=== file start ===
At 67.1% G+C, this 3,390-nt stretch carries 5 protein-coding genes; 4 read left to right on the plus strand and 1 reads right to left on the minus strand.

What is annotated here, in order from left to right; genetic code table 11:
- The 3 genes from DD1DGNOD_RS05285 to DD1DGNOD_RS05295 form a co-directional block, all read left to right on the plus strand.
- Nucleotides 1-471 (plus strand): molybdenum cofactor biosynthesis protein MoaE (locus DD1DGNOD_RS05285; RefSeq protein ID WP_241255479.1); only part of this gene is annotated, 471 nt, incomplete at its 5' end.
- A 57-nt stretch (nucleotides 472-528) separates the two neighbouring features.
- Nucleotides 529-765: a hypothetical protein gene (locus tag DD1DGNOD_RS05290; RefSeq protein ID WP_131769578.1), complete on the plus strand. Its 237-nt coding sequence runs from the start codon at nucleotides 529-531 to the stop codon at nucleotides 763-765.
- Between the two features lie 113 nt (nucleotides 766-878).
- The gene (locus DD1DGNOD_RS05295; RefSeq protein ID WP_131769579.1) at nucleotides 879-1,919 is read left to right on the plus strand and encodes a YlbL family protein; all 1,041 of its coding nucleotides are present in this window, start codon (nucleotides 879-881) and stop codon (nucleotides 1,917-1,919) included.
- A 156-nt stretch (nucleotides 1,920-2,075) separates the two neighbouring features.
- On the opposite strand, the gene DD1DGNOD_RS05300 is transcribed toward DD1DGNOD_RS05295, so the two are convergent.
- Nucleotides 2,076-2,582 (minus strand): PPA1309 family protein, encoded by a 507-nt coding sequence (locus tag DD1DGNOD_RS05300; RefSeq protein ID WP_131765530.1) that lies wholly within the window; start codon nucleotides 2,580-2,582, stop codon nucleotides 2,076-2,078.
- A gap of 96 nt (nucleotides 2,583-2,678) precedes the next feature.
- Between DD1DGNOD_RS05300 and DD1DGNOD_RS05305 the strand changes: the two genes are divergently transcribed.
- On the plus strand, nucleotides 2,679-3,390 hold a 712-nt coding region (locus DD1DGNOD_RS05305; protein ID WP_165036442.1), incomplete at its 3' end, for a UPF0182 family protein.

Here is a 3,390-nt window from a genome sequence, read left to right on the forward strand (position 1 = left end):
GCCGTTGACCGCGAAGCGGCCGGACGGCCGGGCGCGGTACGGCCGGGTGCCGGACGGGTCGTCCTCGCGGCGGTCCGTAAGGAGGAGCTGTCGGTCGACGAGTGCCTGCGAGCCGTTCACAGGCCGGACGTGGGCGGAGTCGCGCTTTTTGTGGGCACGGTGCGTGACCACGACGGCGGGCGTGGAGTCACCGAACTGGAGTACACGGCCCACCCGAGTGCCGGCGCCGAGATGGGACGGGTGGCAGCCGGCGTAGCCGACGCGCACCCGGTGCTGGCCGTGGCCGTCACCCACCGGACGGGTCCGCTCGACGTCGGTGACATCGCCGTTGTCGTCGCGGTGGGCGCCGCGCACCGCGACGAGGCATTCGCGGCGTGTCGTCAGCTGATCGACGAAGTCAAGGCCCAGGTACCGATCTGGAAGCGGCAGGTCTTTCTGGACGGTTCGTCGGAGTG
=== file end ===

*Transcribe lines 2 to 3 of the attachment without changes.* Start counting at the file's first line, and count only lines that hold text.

What is annotated here, in order from left to right; genetic code table 11:
- The 3 genes from DD1DGNOD_RS05285 to DD1DGNOD_RS05295 form a co-directional block, all read left to right on the plus strand.